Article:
Flip phones had a glow-up, but Gen Zers say they're not catching the vibe

Flip phones had a glow-up, but Gen Zers say they're not catching the vibe
Costfoto/Future Publishing via Getty Images
  • Tech-savvy Gen Zers don't seem too hyped about the latest foldable phones.
  • One Gen Zer said flip phones cost too much. Another, who owned one, said it was "just a smartphone."

Gen Zers are considered to be tech-loving, phone-addicted. But this age group, born between 1997 and 2015, appears unfazed by the latest foldable phones.

Over the past few years, flip phones have had a glow-up. What used to be a '90s-style cellphone with a small screen and keypad is now a sleek device with glass that bends in half. And the refresh seems to be taking the smartphone world by storm.

Flip phones had a glow-up, but Gen Zers say they're not catching the vibe
SSPL/Getty Images/Kate Duffy/Insider

The foldable-phone category is the fastest-growing on the market, according to data Counterpoint published in August.

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Samsung is leading the trend, accounting in June for 62% of the global foldable-smartphone market, followed by Huawei and Oppo, according to the data. Counterpoint estimated in December that foldable-phone shipments would hit more than 22 million units this year — a 52% increase year on year.

Advertisements of the latest flip phones regularly flash up on television, flood the billboards in public places, and appear in pop-up stores in malls for passersby to play with. But what do Gen Zers think about the devices?


Flip phones aren't cheap

Flip phones had a glow-up, but Gen Zers say they're not catching the vibe
Kate Duffy/Insider/CFOTO/Future Publishing via Getty Images

Kelly McKeon, a 24-year-old from New York, told Insider she had an old-style flip phone when she was in middle school but now used an iPhone. When the latest foldable phones launched, McKeon said she thought the screen folding in half seemed like a "supercool tech" feature. But she's not interested in buying one, and the high prices have put her off, she said.

Foldable phones are some of the most expensive smartphones on the market, Ranjit Atwal, an analyst at the management consultancy Gartner, said.

For example, Samsung's Galaxy Z Fold4 with 1 terabyte of storage is $1,815, while Oppo's Find N2 Flip costs $1,024 and Huawei's Mate X, launched in 2019, has a whopping $2,600 price tag.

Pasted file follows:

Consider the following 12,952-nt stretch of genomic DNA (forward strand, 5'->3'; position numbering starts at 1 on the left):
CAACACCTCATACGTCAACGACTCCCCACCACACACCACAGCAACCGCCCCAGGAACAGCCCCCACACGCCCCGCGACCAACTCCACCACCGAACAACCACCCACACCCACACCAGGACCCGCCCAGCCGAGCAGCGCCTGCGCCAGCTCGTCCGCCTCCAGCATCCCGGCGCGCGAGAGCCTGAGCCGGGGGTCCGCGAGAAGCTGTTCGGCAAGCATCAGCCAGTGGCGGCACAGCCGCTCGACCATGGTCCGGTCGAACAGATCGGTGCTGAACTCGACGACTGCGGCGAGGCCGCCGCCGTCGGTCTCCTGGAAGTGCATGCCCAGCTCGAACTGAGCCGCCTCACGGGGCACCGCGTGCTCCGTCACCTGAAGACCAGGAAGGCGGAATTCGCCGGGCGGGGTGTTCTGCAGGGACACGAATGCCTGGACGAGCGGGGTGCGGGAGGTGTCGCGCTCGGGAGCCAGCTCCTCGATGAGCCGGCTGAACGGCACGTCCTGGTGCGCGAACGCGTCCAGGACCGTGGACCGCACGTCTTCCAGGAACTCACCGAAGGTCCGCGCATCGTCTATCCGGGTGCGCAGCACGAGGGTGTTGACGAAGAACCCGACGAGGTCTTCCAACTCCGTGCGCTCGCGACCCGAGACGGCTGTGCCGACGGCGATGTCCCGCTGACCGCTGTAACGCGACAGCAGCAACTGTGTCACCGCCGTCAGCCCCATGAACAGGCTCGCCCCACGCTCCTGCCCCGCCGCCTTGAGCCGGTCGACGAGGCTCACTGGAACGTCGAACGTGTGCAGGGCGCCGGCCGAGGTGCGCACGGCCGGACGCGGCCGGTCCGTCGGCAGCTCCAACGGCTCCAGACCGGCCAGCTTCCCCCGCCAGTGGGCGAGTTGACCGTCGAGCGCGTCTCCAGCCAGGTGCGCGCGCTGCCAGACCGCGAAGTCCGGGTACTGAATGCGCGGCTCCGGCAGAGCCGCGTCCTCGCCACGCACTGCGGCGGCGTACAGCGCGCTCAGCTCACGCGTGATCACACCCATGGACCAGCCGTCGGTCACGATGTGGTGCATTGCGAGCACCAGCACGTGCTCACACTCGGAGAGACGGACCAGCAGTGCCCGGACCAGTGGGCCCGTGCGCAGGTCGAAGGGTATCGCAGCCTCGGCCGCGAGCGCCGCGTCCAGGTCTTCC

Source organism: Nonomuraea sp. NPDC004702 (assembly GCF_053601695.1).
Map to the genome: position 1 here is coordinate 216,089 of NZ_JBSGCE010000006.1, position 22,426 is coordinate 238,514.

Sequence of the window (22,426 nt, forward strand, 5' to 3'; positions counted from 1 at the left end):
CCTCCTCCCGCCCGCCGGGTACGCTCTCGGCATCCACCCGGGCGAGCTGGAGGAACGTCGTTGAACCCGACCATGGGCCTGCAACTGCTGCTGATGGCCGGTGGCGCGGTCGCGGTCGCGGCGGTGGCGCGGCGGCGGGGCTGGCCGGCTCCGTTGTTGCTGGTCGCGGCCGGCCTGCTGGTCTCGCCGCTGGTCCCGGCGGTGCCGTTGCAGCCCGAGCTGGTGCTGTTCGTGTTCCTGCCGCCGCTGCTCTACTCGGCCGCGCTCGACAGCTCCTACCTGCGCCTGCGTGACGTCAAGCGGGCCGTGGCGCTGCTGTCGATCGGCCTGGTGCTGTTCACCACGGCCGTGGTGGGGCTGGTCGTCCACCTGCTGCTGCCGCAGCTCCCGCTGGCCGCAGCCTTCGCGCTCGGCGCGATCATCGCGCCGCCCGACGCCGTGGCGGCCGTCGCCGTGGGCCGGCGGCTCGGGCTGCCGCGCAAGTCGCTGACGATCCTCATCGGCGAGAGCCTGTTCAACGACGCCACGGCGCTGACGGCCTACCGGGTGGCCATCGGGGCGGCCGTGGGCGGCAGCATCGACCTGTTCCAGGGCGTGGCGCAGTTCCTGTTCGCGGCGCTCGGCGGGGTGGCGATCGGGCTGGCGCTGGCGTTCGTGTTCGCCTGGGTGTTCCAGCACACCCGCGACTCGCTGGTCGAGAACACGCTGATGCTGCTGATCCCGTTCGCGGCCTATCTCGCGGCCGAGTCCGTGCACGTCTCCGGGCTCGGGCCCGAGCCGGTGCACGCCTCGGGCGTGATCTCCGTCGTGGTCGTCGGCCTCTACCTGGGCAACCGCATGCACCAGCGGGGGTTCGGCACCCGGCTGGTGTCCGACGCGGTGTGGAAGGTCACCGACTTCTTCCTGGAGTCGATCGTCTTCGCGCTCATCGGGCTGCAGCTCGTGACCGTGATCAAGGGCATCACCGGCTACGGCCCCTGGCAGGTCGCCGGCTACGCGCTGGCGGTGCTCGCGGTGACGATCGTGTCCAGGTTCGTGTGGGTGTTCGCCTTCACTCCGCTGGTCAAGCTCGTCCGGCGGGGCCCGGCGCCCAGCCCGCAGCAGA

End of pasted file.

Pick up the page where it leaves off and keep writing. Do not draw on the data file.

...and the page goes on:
"People aren't thinking about spending at this moment in time," Atwal told Insider, especially not those on a budget, such as frugal Gen Zers.

Foldable-phone makers need sales volume before they start to try and bring down prices, Atwal said. That's why there's a big drive for advertising them, he added.


Counterpoint's research predicted foldable-phone prices would drop this year because of increasing competition in the market.

A spokesperson for Huawei said it didn't have access to market research around Gen Z's uptake of the company's foldable phones. They referred Insider to a GizChina report that cited data from iResearch Consulting, which said Huawei was the biggest foldable-phone seller in China.

Samsung and Oppo didn't immediately respond to a request for comment.

'Just a smartphone'

Flip phones had a glow-up, but Gen Zers say they're not catching the vibe

Stephanie Elliot, 23, told Insider she switched from a Samsung Galaxy S8+ to a Samsung Galaxy Z Flip3 about four years ago. The foldable phone fits nicely in her pocket, and she likes that the screen is protected.

"The flip was the only appeal of this phone," Elliot said, adding: "It's just a smartphone."


Elliot said "flex mode" — the ability to split apps on two different screens — was "far less useful" than expected.

According to screenshots she sent to Insider, WhatsApp video calls and YouTube videos take up only the top screen, which she called an "inefficient use of space." Elliot said flex mode worked well while using the camera but was "not suitable for most apps" because her phone's "tall and skinny."

Foldable phones are late to the party

They've been around for nearly 30 years, but flip phones have "missed the boat" in the mass market, Atwal said.

Earlier in the COVID-19 pandemic, young people changed the way they bought phones, he said. Instead of reaching the end of a phone contract and ordering another one, they kept hold of their phones because they'd realized they had all the software they needed.

This, and the fact that foldable phones are pricey, has presented an issue for their manufacturers, Atwal said. The companies are trying to "push something new in a market in which people are reluctant to hold on," he added.


McKeon, the Gen Zer from New York, said despite her disinterest in foldable phones, "it is fun to think about ending a tense phone call by slamming the phone closed."